The Women’s International Zionist Organization held an international conference
in Tel Aviv last week for its younger “Aviv” branch, aimed at promoting and
cultivating young Jewish women’s leadership abroad.
WIZO, which works for
the advancement of the status of women in Israeli society, held the week-long
seminar for 42 participants, who came from Jewish communities in 10 different
countries including Australia, Brazil, Finland, India, Mexico, Panama, South
Africa, Sweden, the UK and the US.
Discussions involved community
organizing, fund-raising and advocacy for Israel and the Jewish
“You are strong capable women who are doing something for
something they believe in. You can use your network to spread information in a
positive way. You can reach people in your countries that the embassy can’t,”
said a Foreign Ministry representative in a lecture about Israel advocacy given
on Thursday, the conference’s last day.
In the room among the attendees
sat Laurienne Baitz of South Africa, who joined WIZO six years ago after a
friend had introduced her to its activities. Today, she is cochairwoman of the
Aviv chapter abroad.
Like her, women who are members of the Aviv branch
work in their respective countries to raise money for women and children in
Israel as well as to advocate for the country.
Baitz explained that she
deeply enjoys attending the organization’s gathering in Israel. “It’s so
empowering to come and see where the money goes, who are the recipients of the
hard work that we do,” she said.
“It’s an important thing to see and be
moved by the stories, to see with our own eyes.
We’re women, we’re
emotional, we want to feel the connection.
The only return we want is to
have tears rolling down our cheeks with joy and see that we doing something,
that we are fixing people’s lives,” Baitz added with passion.
Back in her
home of Durban, some of her fund-raising activities include golf challenges,
gambling nights and entertainment nights in support of Israel.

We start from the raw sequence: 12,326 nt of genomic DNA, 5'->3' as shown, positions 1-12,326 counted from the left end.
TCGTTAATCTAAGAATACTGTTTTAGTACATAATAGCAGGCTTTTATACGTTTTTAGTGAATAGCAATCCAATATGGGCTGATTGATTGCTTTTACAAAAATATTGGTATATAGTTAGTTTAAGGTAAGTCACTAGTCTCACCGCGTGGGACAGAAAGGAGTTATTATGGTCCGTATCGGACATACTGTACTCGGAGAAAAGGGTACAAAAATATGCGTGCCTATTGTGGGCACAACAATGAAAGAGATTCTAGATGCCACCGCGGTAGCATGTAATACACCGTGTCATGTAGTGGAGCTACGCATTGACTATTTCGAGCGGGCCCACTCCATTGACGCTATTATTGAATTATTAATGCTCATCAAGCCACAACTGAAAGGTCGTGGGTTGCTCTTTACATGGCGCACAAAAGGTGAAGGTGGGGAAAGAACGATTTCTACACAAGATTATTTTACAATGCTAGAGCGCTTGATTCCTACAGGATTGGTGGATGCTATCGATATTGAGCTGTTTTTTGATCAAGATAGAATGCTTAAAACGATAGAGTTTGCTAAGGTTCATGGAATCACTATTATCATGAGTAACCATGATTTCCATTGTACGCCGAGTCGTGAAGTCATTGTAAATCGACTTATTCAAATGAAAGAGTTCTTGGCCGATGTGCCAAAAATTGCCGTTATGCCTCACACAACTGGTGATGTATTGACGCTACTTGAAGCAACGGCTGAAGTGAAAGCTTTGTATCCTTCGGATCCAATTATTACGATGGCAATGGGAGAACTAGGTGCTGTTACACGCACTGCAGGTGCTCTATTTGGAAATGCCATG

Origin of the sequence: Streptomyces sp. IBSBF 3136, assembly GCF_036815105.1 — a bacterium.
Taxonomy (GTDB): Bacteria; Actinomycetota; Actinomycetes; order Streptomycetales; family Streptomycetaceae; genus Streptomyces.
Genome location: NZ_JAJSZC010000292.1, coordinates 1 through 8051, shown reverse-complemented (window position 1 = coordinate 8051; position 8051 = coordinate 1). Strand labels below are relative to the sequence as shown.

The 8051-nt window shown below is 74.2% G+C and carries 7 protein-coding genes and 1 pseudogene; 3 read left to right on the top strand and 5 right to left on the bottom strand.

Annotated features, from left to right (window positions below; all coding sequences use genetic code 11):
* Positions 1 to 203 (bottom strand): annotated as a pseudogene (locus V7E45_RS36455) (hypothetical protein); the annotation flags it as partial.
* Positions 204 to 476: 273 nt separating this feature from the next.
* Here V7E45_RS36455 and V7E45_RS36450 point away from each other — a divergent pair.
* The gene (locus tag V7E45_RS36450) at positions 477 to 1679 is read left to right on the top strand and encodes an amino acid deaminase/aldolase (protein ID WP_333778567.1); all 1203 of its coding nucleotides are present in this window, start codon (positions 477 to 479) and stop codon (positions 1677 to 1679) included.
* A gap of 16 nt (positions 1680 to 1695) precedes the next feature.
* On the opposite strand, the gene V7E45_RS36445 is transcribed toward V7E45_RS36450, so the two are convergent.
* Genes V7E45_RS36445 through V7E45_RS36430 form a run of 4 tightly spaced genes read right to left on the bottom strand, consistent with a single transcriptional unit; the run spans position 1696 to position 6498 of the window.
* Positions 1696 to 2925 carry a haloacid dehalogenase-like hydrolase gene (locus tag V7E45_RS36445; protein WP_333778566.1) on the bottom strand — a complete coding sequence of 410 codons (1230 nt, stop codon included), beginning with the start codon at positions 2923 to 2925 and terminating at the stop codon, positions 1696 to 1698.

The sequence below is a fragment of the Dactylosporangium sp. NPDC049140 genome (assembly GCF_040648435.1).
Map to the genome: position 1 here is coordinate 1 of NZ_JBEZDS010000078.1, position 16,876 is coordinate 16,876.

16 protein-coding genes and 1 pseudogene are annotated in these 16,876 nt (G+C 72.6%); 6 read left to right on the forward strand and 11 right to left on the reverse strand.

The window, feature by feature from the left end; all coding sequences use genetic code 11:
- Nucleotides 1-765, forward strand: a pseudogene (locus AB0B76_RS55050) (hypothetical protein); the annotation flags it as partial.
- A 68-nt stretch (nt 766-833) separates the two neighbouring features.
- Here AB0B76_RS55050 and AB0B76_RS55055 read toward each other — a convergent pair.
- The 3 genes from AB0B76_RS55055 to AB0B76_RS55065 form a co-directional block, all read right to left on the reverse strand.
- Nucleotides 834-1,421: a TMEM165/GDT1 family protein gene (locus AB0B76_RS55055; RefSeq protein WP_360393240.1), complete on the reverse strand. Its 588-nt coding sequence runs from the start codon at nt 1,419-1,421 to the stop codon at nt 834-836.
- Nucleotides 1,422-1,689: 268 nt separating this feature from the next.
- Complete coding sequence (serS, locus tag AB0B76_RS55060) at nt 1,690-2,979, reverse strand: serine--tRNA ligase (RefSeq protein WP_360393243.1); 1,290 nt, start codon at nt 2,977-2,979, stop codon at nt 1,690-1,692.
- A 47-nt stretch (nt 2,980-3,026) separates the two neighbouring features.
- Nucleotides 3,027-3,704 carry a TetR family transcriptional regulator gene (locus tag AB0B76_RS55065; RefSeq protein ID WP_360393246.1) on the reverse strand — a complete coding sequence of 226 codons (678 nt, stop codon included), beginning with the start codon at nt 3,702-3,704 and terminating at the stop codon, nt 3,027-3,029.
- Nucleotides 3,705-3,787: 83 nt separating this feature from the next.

“I try to
put the ‘fun’ back into fund-raising,” she said enthusiastically. “It’s very
important for people to have fun in order to be a sponsor or a
“We also make friends and feel part of something. It’s
fund-raising and ‘friend-raising,’ like social networking.
think Jews should be credited as the original networkers.
doing it forever!” she continued.
As for advocating for Israel, Baitz
explains she came to the seminar to “share ideas and learn tools in order to
impact their communities.”
“We not only live in the Diaspora and
sometimes encounter anti-Semitism in our countries, but we also watch our
children be less and less connected to Israel.”
Tova Ben-Dov, president
of WIZO in Israel, told The Jerusalem Post she feels proud of the Aviv women’s
dedication to the country. “It gives me a lot of hope. They are the future and
the future is now,” she said. “Our job is to strengthen them, empower them and
give them the tools and confidence to deal with what goes on out there in the
world regarding Israel.”
Ben-Dov has been working voluntarily with WIZO
for 47 years and calls the organization “the factory of life.”
still building this country, it’s not done yet.
There is a lot more to
do,” she said.
The organization, which generates about NIS 700 million
each year, operates hundreds of education and welfare projects and services
Ben-Dov strongly believes in women’s ability to bring
about positive change: “I always say: give a man education, you educated one
individual; give education to a woman, you educate a whole family. She
“I think that the combination of logic and emotion
is a winning combination,” she said, “Women would had made world peace much
faster, if you ask me.”
Throughout her journey with WIZO, Baitz has
developed friendships with the other Aviv women: “We’re a
It’s beautiful to meet sisters from around the world. I feel
that in growing our bond, we grow our connection to Israel.”
had been booked to visit Ashdod and Beersheba last Wednesday, but in light of
the escalation in the region, had to cancel the trip and go on with the
“If we weren’t here these days, we’d be sitting at home thinking
‘Oh my God, is everybody alright?’ But being here and getting on with our lives,
we feel like we are part of Israel,” Baitz said.
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